This article first appeared at The Guardian online on 10 April
Arriving in Brussels was like the first day of school. There were hundreds of us, all coming from the four corners of the continent, to be inducted as MEPs. Exactly as I would have done at school, I made a beeline for the only people I recognised, my Labour colleagues.
As we chatted nervously, we were guided through various stations of induction: photograph, badge, finances, logistics, office accommodation and finally IT. I handed over my phone to be enabled, and within a few seconds I had an inbox full of hundreds of unread emails. I told the technician these couldn’t possibly be my emails: I had walked through the door only that day. “Welcome to the European parliament,” was his dry reply.
Since then the emails have never gone away, but the sense of not knowing what I am doing, thankfully, has. There is no question that this is a job where you learn on the go. There is no formula, no textbook and certainly no guide on what to do. It helps to have a firm idea of what your policy and campaign priorities will be and to make sure you devote the lion’s share of your attention to them. And now it looks like there’s a chance that a new crop of British MEPs will have the chance to influence European legislation.
I sit on the European parliament’s environment committee. The committee covers a huge range of issues, from food safety and medicines to emissions standards. I very quickly realised that air quality is an issue over which EU institutions have an enormous amount of leverage. Luckily, my time on the committee has coincided with a redraft of many of the European commission’s key policy proposals on cleaner air. I’ve used my role to push for the highest ambitions at a European level and to relate this back to what’s going on in London, which I represent.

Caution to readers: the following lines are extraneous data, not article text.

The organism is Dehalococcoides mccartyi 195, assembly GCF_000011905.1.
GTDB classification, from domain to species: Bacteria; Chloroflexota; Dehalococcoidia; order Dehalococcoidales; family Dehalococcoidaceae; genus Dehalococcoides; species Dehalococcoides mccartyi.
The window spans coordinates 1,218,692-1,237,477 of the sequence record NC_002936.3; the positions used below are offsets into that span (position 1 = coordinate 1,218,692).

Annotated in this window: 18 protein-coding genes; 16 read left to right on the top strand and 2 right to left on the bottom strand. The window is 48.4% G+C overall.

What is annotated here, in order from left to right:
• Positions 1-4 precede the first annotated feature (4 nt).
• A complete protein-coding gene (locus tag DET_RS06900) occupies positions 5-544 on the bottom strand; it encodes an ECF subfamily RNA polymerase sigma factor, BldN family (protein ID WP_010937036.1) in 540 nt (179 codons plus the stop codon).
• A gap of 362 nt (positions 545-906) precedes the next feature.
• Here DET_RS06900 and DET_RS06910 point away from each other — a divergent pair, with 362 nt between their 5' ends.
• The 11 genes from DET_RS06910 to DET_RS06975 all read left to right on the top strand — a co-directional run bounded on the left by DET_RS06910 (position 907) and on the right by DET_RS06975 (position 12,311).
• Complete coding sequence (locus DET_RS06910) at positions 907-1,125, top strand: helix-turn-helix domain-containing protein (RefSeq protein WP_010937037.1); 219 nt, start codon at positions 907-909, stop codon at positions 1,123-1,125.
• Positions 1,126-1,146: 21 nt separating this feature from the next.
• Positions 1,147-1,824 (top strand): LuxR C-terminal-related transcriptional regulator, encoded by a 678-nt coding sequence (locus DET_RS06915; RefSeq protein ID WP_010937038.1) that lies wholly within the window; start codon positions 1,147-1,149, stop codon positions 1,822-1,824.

Knowing which roles to try to secure was important. Having an expert in the parliament – MEP or not – to advise you on what to go for certainly helps. Whether or not you are a rapporteur (author) on a file or a co-ordinator (lead spokesperson for the political group) or a rather fancy-sounding Quaestor (MEP-rep on the Parliament’s executive) will depend on how much support you can garner from MEPs. Some of these posts mean getting support from MEPs from other political groups, and all require support from MEPs from other countries.
And this, in a nutshell, is why being an MEP is the best job in British politics. Each of our colleagues from 27 other countries around Europe has a different perspective and comes from a different political background. Each of them has a different story to tell and a different way of approaching the same problem. The way this parliament works is to forever seek compromise and to work towards a common goal. To do that properly, you have to understand where each side is coming from. Trying to master that is key.
As a single MEP you have an enormous amount of potential influence that a backbench MP in Westminster could only dream of. Whereas many criticise the European parliament for not being able to initiate legislation, the reality is that the parliament has a huge amount of scope to change and shape proposals that come from the commission. There is no government and no opposition. So you are not immediately locked out from the action if “your side” is not in power. The result is that in five short years, you can directly influence the course of hundreds of bits of legislation that shape lives in the UK and across the whole of Europe.
People say they don’t know who their MEP is, and it is certainly more of a challenge to connect to voters across the large regions we represent. But the lack of immediate recognition should not put people off. The reward of working across borders, putting forward solutions that will benefit the whole of our continent and reaching across political differences is more than enough. My hope is that another cohort of people from the UK, eager for change, is able to experience the joy of working in a place like this.